Rheumatoid arthritis

Tapering DMARDs in stable patients is feasible – but is it practical?

Reducing DMARDs in patients in stable remission is feasible with close monitoring, a trial shows, but an Australian expert says several questions need to be addressed before tapering or dose-reduction strategies become routine in clinical practice.

The Rheumatoid Arthritis in Ongoing Remission (RETRO) study assessed the effect of tapering and stopping treatment with DMARDs in rheumatoid arthritis patients in stable remission.

The German randomised, controlled Phase III trial involved patients aged at least 18 years with rheumatoid arthritis for at least 12 months before randomisation. Eligible patients were randomly assigned, regardless of baseline treatment, to either continue 100% dose DMARD (continue group), taper to 50% dose DMARD (taper group), or 50% dose DMARD for 6 months before stopping DMARDs (stop group). Patients were then assessed every 3 months and screened for disease activity and relapse.

The data, published in The Lancet Rheumatology, show that remission was maintained after 12 months in more than half of patients in the taper group (59% of 93), compared to 81% in the continue group (n=93) and 43% (n=96) in the stop group.

In comparison with the continue group, stopping treatment and tapering treatment was linked with a respective 4.34 times and 3.02 times higher risk of disease relapse. However, the majority of patients who relapsed regained remission after taking their normal DMARDs dose again.

On the safety side, serious adverse events occurred in ten of 93 (11%) patients in the continue group, seven of 93 (8%) patients in the taper group, and 13 of 96 (14%) patients in the stop group, though none were considered to be related to the intervention.

The researchers, led by rheumatologist Dr Koray Tascilar, at the Universitätsklinikum Erlangen, concluded that decreasing use of antirheumatic drugs in patients with rheumatoid arthritis in stable remission is feasible, but would require “tight monitoring of disease activity” given the higher relapse rates observed in those with tapered doses in the study.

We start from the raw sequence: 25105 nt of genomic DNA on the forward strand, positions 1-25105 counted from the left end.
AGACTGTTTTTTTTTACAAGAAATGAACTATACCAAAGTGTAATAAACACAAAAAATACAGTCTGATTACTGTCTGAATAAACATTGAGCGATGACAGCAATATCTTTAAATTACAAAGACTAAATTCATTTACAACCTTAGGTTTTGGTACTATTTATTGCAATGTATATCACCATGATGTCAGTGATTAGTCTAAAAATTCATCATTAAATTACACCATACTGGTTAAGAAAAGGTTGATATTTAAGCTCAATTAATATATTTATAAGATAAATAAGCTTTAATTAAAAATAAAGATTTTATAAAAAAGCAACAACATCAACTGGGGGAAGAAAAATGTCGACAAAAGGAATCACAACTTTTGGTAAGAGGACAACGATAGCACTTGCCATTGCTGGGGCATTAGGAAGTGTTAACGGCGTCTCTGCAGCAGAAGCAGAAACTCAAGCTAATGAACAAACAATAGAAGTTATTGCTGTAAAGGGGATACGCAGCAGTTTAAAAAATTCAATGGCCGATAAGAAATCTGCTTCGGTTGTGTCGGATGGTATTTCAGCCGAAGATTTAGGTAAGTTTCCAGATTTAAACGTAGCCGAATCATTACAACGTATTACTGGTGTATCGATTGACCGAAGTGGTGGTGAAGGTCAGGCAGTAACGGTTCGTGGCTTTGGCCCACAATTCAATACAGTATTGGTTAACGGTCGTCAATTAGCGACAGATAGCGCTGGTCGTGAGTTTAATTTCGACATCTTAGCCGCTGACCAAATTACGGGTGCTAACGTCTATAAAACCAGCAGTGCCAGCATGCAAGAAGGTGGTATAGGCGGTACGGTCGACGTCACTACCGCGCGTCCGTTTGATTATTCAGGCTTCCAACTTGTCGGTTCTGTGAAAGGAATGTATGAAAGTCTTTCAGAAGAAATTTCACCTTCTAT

Questions remain

While there have been previous studies investigating dosing reduction in patients with rheumatic conditions, RETRO is particularly important as the baseline treatment of patients taking part in the trial “reflected combinations of conventional synthetic DMARDs and biological DMARDs seen in clinical practice,” noted Professor Catherine Hill, from the Faculty of Health and Medical Sciences at the University of Adelaide in a related comment.

The study also used a simple, pragmatic one-size-fits-all treatment-tapering strategy, she noted.

“The RETRO trial therefore represents a randomised controlled trial that emulates a real-life setting, with results directly relevant to clinical practice,” she wrote.

Nevertheless, while the findings indicate that treatment tapering or discontinuation is “a feasible goal for many real-world patients” who are in stable remission, “further refinements are needed” and there are “many questions that relate to a risk-benefit analysis of treatment discontinuation, and how success should be evaluated,” said Professor Hill.

Talking to the limbic, Professor Chris Edwards, Honorary Consultant Rheumatologist at University Hospital Southampton NHS Foundation Trust, who wasn’t involved in the trial, said RETRO is “a really interesting study” but also agreed that significant questions still need to be addressed before tapering or dose-reduction strategies become routine in UK clinical practice.

“There are a number of studies that have addressed dosing reduction and medicines optimisation strategies which have shown broadly similar findings that you can dose reduce in many people. But the questions that remain are, can you pick the people in whom you can dose reduce successfully, and if you can’t do that, do you have the resources to be able to see people frequently enough to allow their flare to be picked up prior to them doing any damage, whether that’s physical of psychological?”

Along similar lines, Hill concluded that “contemplation of treatment tapering or discontinuation in some patients with rheumatoid arthritis is remarkable and a measure of how far treatments have advanced. However, further work to address outstanding questions on who should taper and how best to do it is still required.”

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